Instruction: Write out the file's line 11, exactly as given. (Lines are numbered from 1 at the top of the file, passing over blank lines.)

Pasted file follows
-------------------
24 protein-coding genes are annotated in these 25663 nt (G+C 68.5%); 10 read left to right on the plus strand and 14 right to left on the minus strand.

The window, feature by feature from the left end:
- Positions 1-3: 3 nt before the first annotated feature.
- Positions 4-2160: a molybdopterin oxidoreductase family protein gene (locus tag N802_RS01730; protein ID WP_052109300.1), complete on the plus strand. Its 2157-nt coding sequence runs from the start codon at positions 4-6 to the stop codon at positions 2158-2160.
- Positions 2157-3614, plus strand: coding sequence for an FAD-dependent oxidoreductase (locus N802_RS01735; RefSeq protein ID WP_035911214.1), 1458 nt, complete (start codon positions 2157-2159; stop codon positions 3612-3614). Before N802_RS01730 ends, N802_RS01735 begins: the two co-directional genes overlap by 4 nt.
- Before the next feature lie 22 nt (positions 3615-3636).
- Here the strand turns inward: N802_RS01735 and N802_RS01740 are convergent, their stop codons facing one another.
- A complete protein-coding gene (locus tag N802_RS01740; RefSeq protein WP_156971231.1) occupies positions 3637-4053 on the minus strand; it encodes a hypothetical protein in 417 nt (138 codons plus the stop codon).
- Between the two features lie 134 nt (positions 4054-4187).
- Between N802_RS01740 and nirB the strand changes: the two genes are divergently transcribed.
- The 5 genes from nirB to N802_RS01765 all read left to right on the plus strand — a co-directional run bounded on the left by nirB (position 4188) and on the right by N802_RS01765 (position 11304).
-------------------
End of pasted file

- The 5 genes from nirB to N802_RS01765 all read left to right on the plus strand — a co-directional run bounded on the left by nirB (position 4188) and on the right by N802_RS01765 (position 11304).